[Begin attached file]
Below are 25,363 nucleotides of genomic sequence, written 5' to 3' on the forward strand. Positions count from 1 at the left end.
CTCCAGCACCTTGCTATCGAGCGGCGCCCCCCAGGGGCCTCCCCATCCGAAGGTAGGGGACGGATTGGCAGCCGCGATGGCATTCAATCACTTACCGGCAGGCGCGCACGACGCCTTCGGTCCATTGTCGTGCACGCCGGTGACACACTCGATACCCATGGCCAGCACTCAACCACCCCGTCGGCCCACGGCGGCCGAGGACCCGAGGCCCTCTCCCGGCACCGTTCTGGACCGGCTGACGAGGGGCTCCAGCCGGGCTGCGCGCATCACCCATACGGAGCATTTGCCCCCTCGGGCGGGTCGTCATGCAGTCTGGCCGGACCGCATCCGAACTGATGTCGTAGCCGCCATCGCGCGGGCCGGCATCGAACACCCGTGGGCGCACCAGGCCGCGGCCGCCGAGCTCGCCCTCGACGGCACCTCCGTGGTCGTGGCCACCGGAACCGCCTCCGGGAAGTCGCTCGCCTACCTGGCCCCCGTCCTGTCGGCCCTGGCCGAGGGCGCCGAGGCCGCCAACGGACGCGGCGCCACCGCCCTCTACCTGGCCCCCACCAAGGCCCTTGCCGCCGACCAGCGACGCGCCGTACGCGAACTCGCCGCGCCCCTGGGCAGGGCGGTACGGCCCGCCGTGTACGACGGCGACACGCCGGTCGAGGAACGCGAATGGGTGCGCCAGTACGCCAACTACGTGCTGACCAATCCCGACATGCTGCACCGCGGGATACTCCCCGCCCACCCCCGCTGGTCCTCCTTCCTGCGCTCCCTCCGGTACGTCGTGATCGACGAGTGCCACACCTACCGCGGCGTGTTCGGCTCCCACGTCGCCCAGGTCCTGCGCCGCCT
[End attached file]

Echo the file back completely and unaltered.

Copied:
Below are 25,363 nucleotides of genomic sequence, written 5' to 3' on the forward strand. Positions count from 1 at the left end.
CTCCAGCACCTTGCTATCGAGCGGCGCCCCCCAGGGGCCTCCCCATCCGAAGGTAGGGGACGGATTGGCAGCCGCGATGGCATTCAATCACTTACCGGCAGGCGCGCACGACGCCTTCGGTCCATTGTCGTGCACGCCGGTGACACACTCGATACCCATGGCCAGCACTCAACCACCCCGTCGGCCCACGGCGGCCGAGGACCCGAGGCCCTCTCCCGGCACCGTTCTGGACCGGCTGACGAGGGGCTCCAGCCGGGCTGCGCGCATCACCCATACGGAGCATTTGCCCCCTCGGGCGGGTCGTCATGCAGTCTGGCCGGACCGCATCCGAACTGATGTCGTAGCCGCCATCGCGCGGGCCGGCATCGAACACCCGTGGGCGCACCAGGCCGCGGCCGCCGAGCTCGCCCTCGACGGCACCTCCGTGGTCGTGGCCACCGGAACCGCCTCCGGGAAGTCGCTCGCCTACCTGGCCCCCGTCCTGTCGGCCCTGGCCGAGGGCGCCGAGGCCGCCAACGGACGCGGCGCCACCGCCCTCTACCTGGCCCCCACCAAGGCCCTTGCCGCCGACCAGCGACGCGCCGTACGCGAACTCGCCGCGCCCCTGGGCAGGGCGGTACGGCCCGCCGTGTACGACGGCGACACGCCGGTCGAGGAACGCGAATGGGTGCGCCAGTACGCCAACTACGTGCTGACCAATCCCGACATGCTGCACCGCGGGATACTCCCCGCCCACCCCCGCTGGTCCTCCTTCCTGCGCTCCCTCCGGTACGTCGTGATCGACGAGTGCCACACCTACCGCGGCGTGTTCGGCTCCCACGTCGCCCAGGTCCTGCGCCGCCT